It varies considerably from country to country, according to the different circumstances. For example, in Japan the turnround time at Tokyo for a Shinkansen service can be as little as 15 minutes. This is forced upon the railway because the station site is in a heavily built-up area, so there are too few platforms at the terminal station to allow for the trains to dwell any longer. Japanese Railways compensate for this by having very lengthy turnround times at the other end of the routes.
In general it is easier for a network which operates a homogenous fleet of trains on a closed network to have higher levels of punctuality, and can thus plan for shorter turnround times with a high degree of confidence. Where you have routes which are operated by fleets of trains with different maximum speeds, and where the trains run off the high speed network onto the conventional railway, then punctuality will be lower and turnround times have to be extended. In my recent role as Operations Planning Manager for HS2 in London, we concluded that a 25-minute turnround time and 5-minute platform reoccupation time was optimal for our circumstances. That allows each platform face to be used twice in every hour.
TCDD has 10 active high speed trains for commercial traffic in fleet. Can all 10 be scheduled every day?
No. The maximum number that you would sensibly diagram from a fleet of 10 would be 8 diagrams per day. That allows for one set to be on long-term maintenance, and one set either on short-term maintenance or available to cover any contingencies. These trains accumulate high mileages quite quickly, so every few months they will need to have an examination which will take a couple of days in the workshop. After a couple of years they will need a longer period of maintenance. These sets are already five years old, so proper regular maintenance is absolutely essential.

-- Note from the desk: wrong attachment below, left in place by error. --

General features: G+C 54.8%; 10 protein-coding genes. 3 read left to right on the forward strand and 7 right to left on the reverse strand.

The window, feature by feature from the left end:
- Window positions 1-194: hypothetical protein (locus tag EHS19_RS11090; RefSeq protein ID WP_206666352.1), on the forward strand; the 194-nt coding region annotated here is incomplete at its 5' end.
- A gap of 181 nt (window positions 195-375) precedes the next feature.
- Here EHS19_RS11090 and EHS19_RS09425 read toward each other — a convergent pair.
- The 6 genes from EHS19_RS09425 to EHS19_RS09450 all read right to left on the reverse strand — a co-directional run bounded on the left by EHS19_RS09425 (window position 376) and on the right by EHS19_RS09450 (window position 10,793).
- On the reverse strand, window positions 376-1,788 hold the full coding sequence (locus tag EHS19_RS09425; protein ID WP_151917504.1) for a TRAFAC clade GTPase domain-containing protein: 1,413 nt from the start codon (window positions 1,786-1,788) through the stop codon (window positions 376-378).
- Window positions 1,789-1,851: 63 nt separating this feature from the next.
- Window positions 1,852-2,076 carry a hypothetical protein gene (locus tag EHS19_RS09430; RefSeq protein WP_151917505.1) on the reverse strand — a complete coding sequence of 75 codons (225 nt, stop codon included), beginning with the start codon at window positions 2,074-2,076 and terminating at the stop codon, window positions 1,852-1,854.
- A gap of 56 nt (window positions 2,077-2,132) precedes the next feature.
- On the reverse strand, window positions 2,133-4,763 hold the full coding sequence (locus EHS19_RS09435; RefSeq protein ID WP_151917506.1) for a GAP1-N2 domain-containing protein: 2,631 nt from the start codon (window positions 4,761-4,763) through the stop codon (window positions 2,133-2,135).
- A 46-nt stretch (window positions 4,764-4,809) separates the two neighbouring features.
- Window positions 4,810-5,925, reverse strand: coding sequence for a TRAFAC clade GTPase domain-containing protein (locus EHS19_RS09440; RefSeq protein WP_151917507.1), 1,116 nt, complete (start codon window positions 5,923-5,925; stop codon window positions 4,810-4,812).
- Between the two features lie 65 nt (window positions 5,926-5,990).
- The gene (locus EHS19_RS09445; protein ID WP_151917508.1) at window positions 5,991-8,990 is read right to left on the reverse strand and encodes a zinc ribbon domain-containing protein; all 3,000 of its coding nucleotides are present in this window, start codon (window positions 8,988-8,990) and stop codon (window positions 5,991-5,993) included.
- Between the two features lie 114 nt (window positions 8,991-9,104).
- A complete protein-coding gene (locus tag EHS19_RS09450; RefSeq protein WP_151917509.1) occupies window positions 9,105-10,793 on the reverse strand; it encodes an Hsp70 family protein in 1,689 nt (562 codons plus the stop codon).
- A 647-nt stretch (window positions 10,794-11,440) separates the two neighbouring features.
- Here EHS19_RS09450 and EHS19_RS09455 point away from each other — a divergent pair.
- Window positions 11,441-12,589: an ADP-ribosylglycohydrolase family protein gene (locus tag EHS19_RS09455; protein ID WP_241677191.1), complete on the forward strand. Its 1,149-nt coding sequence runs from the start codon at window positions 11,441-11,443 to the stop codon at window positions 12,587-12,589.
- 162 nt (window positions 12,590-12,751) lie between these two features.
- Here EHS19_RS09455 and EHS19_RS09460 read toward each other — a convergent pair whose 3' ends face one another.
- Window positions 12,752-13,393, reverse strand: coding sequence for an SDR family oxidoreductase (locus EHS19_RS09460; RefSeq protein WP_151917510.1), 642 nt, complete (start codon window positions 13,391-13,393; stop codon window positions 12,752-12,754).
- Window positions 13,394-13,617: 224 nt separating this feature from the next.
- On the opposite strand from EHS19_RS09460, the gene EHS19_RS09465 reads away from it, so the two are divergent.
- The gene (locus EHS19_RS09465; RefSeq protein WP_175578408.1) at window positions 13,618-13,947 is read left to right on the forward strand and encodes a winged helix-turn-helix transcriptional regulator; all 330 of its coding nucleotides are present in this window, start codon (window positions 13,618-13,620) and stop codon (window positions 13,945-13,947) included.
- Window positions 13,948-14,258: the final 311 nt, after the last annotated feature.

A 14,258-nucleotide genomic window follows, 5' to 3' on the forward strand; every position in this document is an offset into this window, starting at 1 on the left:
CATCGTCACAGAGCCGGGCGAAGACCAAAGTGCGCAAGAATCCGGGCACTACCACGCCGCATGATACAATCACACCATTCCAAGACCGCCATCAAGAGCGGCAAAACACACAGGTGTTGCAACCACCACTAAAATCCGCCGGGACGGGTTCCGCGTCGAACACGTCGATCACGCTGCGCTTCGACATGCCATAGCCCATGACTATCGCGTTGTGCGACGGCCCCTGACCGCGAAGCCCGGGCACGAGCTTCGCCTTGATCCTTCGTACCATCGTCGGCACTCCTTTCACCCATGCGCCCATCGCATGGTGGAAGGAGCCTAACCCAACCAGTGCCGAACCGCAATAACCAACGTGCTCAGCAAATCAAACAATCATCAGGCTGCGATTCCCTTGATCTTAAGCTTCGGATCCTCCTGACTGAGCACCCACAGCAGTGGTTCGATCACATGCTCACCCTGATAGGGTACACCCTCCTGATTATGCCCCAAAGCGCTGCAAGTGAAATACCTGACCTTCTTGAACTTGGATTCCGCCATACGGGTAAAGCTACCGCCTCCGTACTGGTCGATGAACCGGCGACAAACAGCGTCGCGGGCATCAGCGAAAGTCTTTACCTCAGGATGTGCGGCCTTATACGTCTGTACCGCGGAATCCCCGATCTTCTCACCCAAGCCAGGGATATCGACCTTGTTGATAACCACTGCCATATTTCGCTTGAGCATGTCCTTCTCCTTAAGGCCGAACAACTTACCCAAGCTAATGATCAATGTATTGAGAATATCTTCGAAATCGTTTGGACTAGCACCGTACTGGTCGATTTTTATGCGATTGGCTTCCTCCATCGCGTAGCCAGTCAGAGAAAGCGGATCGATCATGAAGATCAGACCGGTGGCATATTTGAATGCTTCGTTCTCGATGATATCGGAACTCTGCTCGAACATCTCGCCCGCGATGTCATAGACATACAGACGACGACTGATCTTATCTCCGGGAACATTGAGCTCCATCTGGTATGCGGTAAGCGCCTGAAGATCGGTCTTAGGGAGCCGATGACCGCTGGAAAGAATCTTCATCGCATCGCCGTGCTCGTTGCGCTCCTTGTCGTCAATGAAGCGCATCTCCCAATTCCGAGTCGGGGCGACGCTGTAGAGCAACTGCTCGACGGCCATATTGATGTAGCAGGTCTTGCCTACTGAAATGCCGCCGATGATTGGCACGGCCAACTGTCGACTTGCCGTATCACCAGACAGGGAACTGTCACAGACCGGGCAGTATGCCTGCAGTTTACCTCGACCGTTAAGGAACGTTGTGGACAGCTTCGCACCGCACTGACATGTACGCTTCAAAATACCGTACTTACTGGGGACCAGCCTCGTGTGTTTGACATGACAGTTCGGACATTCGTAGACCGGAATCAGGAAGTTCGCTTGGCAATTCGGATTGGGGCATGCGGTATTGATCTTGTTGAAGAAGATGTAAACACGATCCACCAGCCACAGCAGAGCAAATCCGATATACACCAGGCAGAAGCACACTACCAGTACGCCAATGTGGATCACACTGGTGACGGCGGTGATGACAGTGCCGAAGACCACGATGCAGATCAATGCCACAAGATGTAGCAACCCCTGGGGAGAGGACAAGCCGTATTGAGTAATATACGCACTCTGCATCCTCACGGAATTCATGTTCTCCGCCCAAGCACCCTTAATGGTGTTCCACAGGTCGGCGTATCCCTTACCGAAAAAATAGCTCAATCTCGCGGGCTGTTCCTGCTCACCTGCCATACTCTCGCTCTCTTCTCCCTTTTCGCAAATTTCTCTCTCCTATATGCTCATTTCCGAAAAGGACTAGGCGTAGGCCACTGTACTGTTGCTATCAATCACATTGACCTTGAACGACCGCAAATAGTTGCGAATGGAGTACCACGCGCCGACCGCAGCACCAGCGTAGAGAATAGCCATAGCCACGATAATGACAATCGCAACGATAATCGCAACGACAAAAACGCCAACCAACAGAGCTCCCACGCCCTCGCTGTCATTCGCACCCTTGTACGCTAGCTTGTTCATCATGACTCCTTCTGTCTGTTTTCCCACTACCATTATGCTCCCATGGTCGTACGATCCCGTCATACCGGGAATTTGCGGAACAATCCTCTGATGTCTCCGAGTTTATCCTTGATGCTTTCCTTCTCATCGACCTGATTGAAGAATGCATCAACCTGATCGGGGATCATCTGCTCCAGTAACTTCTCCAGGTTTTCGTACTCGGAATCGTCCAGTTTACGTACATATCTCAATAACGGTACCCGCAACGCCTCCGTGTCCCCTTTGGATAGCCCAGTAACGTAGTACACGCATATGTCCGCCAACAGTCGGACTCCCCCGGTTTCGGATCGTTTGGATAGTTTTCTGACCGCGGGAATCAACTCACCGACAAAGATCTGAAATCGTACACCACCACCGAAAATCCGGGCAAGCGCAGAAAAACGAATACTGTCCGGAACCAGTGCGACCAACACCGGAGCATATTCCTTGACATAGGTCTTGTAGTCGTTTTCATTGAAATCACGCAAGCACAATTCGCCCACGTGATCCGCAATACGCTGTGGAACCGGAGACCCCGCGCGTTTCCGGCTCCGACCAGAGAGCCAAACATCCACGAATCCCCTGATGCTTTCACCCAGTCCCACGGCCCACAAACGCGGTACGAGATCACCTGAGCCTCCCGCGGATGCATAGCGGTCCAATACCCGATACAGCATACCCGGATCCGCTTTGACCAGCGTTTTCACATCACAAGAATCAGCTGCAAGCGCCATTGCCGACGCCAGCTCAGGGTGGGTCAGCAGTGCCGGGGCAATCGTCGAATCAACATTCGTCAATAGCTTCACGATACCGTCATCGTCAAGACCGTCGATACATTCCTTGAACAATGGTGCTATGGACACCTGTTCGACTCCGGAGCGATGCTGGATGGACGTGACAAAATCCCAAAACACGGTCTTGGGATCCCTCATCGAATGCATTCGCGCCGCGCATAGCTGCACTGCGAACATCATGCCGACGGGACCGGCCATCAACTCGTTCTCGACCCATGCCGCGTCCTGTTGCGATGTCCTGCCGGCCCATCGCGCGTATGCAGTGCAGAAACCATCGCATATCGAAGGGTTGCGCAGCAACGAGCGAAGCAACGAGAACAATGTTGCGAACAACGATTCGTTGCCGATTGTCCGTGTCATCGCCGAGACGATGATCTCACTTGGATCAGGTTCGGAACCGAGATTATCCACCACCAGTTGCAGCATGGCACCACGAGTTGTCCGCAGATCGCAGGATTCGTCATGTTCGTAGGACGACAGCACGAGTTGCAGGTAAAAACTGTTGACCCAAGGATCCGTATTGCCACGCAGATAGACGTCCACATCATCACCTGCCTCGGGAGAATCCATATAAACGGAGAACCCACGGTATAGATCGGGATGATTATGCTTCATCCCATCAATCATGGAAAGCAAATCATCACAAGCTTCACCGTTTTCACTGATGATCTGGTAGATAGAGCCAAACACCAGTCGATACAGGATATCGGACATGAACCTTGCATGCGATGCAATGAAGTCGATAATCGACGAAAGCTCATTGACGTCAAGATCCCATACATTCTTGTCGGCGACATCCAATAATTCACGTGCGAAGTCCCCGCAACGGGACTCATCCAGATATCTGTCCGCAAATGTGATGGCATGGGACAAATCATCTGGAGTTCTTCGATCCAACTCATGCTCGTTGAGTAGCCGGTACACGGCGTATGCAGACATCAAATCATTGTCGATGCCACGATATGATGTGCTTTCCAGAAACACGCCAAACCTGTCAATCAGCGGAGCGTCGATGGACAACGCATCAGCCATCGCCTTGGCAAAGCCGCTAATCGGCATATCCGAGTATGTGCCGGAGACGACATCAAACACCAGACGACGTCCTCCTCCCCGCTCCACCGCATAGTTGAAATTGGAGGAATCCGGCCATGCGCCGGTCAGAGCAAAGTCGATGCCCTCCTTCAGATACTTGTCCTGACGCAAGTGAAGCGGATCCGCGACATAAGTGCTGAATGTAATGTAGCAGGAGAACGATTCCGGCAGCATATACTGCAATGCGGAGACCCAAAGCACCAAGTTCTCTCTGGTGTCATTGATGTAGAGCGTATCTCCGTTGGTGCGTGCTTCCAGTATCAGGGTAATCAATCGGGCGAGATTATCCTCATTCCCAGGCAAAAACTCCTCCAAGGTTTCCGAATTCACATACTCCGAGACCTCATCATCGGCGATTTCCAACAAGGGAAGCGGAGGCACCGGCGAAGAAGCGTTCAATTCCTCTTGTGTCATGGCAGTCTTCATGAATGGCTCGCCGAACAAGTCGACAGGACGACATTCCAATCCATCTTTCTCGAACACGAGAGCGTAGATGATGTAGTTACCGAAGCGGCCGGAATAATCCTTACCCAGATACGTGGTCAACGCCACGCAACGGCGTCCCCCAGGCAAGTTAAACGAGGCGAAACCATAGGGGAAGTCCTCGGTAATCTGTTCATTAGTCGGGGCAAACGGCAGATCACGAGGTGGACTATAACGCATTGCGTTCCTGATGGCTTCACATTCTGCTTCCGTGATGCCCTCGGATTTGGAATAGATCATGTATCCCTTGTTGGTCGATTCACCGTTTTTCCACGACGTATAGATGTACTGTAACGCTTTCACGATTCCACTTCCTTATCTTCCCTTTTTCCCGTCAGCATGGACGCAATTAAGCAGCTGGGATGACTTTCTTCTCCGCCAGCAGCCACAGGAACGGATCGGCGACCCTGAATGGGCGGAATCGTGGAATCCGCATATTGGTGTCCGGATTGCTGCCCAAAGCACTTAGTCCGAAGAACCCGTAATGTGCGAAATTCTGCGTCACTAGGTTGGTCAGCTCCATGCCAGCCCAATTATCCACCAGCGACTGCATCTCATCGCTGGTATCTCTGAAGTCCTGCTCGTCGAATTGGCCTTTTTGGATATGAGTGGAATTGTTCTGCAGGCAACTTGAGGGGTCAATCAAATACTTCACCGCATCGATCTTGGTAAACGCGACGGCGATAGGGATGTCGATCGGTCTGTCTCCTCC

So 40 departures on 4 routes every day with 8 diagrams. Do you think current fleet is used effectively?
Yes, very much so. What is clear to me from looking at the current YHT timetable is that it is a very good piece of work. I can see it has been written to provide the best possible level of service within the means available, whilst still providing an attractive commercial proposition. The current timetable is practically the maximum that can be achieved with the number of sets available.
What about new connections and new routes?
It’s obvious that in order to open new connections (e.g. Pendik to Konya) or to open new routes TCDD will need more high speed trains. There needs to be a strategy in place to deliver the new sets in time for the opening of each new route. Some thought needs to be given as to how the current fleet will be redeployed once higher-capacity trains capable of speeds in excess of 300 kph become available.
Turkish Airlines alone offers 32 flights per day between Ankara and Istanbul. The YHT service on this route could be deemed a success when that number drops below 16, and the YHT becomes the preferred mode of transport between these two cities.
We thank you a lot.
You are most welcome.
Interview: Onur Uysal